“Witness tree” is an expression used for trees that mark boundaries, act as signposts and directionals, or witness key events in history and local culture – celebratory and tragic.  Trees also witness the in-between moments that are precious and informative in their own right. Through this collaborative witnessing of trees and people, we hope to foster a world that is richer and more sustainable for both.

My dear friends Rebecca Power, John Steines, and I partnered over a year ago to create Witness Tree, an art exhibit at Commonwealth Gallery in Madison, WI – with the two of them as artists (along with many others they invited) and me serving as facilitator of group activities and community conversations.  The above is our statement of purpose, and below is a picture of our world tree gallery where we gathered for circles of story, poetry, meditation, conversation, and leaf-making.

b2ap3_thumbnail_panorama.jpg

More recently Rebecca and John joined with other tree-minded artists in a fabulous follow up Tree of Life art exhibit at the Overture Center for the Arts in Madison, WI. Again, my role was to support the artists by facilitating a community conversation at the gallery to draw people into a more intentional experience of the Tree of Life exhibit. To kick of the conversation, we guided participants to reflect on their experience of the art and then to share in single words on slips of paper how the art inspired their personal connection with trees and the Tree of Life as metaphor for the connectivity of all living things.

We then collected the words to create a word cloud as a collective representation of everyone’s experience of the Tree of Life art.  Perhaps you can imagine the diversity of art in the exhibit through this “reverse experience” of viewing the visitor’s words rather than the works of art themselves.

b2ap3_thumbnail_wordcloud_2.jpg

As you view the trees in your home place over the next days and weeks, you might collect your own words of response and create a word cloud as an alternative, or in addition, to a journal. You can create your own word cloud with the tree or other shapes at http://www.tagxedo.com/

In alliance with the trees,
Anne

Credits: Thanks to Math Heinzel for the Witness Tree panorama, Amy Fenn for creating the word cloud, and the many others who contributed to the art exhibits and associated programming.

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  • Irene bryson
    Irene bryson says #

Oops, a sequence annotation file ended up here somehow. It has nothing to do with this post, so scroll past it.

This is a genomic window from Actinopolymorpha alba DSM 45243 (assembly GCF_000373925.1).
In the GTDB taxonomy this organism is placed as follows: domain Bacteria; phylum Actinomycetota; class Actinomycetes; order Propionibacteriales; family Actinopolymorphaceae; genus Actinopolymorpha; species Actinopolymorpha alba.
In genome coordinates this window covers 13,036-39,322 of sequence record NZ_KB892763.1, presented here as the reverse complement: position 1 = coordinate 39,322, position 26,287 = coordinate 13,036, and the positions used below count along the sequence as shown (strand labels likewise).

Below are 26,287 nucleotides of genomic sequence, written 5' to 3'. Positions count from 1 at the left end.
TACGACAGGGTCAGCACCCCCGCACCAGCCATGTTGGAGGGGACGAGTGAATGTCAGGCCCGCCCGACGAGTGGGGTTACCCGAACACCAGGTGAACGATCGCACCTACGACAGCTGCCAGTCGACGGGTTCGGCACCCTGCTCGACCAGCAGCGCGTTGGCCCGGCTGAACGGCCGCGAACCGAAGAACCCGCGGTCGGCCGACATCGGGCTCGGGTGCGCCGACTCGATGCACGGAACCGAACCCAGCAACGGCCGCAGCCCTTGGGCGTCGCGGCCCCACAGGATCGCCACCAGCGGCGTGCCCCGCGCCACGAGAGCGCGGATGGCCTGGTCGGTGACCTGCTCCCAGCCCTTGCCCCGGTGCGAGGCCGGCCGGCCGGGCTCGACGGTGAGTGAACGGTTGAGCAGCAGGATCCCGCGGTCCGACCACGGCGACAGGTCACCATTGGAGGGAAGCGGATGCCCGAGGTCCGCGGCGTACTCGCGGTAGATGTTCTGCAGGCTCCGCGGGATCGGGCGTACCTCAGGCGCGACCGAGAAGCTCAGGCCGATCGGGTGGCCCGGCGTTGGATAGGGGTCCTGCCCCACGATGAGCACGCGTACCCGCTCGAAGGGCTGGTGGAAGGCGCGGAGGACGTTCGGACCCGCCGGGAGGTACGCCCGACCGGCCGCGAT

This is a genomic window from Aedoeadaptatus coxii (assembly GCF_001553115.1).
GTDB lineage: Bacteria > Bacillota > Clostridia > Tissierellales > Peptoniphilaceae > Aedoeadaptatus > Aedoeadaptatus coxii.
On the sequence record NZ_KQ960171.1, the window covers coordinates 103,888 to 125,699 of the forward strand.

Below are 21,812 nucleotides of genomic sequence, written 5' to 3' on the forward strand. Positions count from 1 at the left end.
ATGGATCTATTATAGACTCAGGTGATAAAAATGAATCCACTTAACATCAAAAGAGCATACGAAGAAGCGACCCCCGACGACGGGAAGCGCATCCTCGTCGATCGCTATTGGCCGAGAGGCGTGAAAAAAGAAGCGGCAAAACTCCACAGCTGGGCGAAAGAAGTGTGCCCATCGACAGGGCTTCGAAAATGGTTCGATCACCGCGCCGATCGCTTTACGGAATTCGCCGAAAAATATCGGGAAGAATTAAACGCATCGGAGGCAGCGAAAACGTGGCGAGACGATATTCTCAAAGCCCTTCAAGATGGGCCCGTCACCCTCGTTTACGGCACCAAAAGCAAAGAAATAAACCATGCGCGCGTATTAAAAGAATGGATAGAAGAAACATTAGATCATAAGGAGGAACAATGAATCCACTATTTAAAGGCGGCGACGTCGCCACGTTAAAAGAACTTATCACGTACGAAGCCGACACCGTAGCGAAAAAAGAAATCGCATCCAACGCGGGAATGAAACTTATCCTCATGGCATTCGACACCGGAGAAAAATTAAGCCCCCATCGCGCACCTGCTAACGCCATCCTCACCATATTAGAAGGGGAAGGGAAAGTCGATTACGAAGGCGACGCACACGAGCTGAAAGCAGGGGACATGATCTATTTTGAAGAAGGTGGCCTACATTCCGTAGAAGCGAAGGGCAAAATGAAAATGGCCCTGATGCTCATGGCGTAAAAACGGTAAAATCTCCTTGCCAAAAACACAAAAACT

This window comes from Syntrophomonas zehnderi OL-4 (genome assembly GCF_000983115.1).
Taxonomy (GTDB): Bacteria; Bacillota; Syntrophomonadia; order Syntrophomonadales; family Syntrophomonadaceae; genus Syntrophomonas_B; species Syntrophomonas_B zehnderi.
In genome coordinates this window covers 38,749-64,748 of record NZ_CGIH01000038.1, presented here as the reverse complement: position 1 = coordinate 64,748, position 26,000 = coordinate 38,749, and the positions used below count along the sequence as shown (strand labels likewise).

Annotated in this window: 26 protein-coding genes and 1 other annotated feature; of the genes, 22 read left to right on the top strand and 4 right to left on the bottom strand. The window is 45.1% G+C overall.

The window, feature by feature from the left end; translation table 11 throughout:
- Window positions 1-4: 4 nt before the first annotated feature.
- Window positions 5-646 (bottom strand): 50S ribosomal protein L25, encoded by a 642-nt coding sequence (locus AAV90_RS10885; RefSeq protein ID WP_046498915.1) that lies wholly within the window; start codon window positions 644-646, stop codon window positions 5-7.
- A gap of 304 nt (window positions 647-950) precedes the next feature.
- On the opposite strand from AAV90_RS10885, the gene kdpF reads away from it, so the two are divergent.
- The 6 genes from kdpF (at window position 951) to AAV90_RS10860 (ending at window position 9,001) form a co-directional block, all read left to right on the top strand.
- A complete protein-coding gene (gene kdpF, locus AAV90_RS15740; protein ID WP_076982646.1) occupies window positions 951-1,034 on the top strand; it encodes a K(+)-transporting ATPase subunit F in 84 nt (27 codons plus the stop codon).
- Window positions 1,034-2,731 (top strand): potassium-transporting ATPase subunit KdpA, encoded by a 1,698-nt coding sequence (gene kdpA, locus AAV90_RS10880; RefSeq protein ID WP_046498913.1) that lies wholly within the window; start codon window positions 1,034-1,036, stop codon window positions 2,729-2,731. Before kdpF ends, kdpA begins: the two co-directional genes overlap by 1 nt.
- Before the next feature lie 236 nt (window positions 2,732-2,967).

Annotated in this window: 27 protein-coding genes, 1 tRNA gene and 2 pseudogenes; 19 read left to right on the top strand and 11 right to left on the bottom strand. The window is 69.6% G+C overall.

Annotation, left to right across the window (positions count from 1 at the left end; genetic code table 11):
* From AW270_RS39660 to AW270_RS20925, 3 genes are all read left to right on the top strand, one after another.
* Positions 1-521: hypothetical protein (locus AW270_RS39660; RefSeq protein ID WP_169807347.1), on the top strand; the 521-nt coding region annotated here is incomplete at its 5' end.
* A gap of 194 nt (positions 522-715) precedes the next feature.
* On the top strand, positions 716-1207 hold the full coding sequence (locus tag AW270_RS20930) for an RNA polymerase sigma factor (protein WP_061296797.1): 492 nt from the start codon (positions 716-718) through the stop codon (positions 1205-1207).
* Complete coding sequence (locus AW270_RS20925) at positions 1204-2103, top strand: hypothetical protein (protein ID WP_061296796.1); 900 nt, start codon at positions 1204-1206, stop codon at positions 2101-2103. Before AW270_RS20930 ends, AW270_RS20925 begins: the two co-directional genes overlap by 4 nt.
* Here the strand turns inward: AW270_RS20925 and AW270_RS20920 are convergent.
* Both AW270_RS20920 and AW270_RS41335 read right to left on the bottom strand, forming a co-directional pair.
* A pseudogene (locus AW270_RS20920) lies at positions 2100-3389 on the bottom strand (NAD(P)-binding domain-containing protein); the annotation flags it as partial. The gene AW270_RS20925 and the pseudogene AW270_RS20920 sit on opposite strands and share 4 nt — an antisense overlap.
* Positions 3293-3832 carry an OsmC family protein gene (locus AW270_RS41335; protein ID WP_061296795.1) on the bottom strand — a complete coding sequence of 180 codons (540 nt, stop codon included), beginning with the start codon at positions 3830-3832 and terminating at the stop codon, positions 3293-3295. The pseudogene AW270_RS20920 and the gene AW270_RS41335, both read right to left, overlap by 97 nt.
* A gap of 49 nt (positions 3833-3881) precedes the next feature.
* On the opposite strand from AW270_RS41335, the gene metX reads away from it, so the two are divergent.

My name is Irene and I am new to this, don't know how I came across it but have always been interested would love to enter into th
  • Francesca De Grandis
    Francesca De Grandis says #
    Thanks so much for this! Your affirming the witnesses and caretakers of transitions is a healing for me. As a shaman, I often find
Pagan savings challenge, week fourteen:  what women want

I heard an interesting story on NPR about women and investing the other day.  The points which jumped out at me were:

  • Women are more risk-averse when it comes to investing, and testosterone plays a part in the gender difference;
  • Fear of an impoverished old age -- women generally have more time as senior citizens -- adds a layer of paralysis which amplifies the hormonal factors;
  • In heteronormative relationships, women are more likely to let the man control the money, even women who are the primary wage earners; and
  • When they invest for themselves, women tend to be better at it than men.

More than a decade into the 21st century, we haven't reached gender parity in how we relate to money.  How much of that difference is cultural and how much is biological isn't clear to me, but differences there certainly are.

Whatever the reasons, each of us have different strengths.  Gender is one way to describe those differences, but what's important is to recognize that we can support one another in saving for the future (which can include investing).  Some of the ways I have touched upon in the past, such as Pagan investment clubs and community savings groups are more likely to be successful the old-fashioned way, face to face.  Groups of people working together can shore up weaknesses and amplify strengths.

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Posted by on in Studies Blogs

One of the best movies ever made: 1980's "Resurrectionwith Ellen Burstyn, Sam Shepard, Richard Farnsworth and Eva Le Gallienne.  I saw it when it was first released, and it is just as beautiful and inspiring, and the ensemble acting performances are just as extraordinary, today.  After many years not being able to find it at all, you can now finally purchase it on DVD and download it on the Internet.  (But for best picture and sound quality, I recommend the DVD released in 2010 by Universal Pictures' Vault Series.)     http://www.amazon.com/Resurrection-Ellen-Burstyn/dp/B0033PSHDG/ref=sr_1_1?s=movies-tv&ie=UTF8&qid=1396846309&sr=1-1&keywords=ellen+burstyn+resurrection